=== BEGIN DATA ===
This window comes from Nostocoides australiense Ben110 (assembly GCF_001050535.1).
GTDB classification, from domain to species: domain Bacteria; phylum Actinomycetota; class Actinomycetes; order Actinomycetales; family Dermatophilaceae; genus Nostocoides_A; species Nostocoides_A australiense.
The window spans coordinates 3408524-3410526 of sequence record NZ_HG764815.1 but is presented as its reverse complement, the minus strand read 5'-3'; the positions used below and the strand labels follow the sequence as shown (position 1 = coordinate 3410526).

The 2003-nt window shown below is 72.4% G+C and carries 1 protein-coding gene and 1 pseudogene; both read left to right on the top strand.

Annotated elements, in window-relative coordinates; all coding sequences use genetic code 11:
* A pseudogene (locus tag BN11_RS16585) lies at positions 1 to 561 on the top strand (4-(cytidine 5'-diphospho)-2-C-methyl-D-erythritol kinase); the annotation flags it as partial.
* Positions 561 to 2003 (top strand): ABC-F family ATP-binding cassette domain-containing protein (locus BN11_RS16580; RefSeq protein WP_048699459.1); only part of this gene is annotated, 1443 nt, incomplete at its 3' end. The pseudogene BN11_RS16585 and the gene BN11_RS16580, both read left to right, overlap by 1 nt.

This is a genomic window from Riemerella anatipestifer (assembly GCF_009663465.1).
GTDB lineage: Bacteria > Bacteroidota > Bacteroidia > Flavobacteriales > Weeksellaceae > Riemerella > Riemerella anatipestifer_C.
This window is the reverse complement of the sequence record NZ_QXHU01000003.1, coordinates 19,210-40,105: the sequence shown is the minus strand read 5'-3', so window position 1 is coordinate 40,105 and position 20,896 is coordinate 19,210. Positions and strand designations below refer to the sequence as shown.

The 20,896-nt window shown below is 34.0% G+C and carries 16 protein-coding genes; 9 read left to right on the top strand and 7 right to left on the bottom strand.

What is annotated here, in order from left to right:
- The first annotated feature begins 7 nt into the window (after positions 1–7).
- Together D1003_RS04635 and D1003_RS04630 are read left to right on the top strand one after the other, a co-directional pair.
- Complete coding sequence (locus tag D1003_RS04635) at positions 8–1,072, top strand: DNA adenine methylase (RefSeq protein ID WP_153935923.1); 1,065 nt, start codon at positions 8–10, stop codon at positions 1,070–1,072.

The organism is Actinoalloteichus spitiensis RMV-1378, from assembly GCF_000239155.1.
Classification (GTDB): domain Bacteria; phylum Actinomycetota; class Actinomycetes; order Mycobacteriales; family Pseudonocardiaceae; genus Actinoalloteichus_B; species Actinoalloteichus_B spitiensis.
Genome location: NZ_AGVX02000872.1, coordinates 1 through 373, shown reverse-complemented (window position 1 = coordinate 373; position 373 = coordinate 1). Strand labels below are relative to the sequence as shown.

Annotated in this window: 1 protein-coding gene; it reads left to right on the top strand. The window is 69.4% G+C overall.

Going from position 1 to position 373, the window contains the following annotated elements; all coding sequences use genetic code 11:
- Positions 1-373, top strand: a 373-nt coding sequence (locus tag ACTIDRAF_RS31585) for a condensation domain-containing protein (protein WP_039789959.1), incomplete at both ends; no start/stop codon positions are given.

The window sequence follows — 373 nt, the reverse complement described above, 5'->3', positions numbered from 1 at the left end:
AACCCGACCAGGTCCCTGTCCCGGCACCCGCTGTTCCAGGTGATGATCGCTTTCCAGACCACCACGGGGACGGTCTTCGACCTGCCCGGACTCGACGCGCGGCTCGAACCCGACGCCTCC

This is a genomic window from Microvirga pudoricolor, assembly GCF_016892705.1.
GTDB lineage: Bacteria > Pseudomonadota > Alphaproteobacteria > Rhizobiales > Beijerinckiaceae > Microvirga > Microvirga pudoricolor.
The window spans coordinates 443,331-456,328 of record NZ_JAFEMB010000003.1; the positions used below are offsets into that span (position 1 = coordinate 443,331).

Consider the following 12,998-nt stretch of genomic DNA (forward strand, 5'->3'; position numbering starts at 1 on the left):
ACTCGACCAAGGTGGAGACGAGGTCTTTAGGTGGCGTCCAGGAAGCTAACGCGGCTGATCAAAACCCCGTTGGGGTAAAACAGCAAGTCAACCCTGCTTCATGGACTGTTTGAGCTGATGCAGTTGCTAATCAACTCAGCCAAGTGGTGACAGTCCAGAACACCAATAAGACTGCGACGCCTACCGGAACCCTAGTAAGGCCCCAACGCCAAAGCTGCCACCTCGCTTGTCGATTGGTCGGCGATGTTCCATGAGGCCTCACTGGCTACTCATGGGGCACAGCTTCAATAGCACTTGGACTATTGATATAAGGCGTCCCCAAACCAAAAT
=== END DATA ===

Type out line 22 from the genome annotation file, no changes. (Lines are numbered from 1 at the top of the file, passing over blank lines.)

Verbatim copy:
The window sequence follows — 373 nt, the reverse complement described above, 5'->3', positions numbered from 1 at the left end: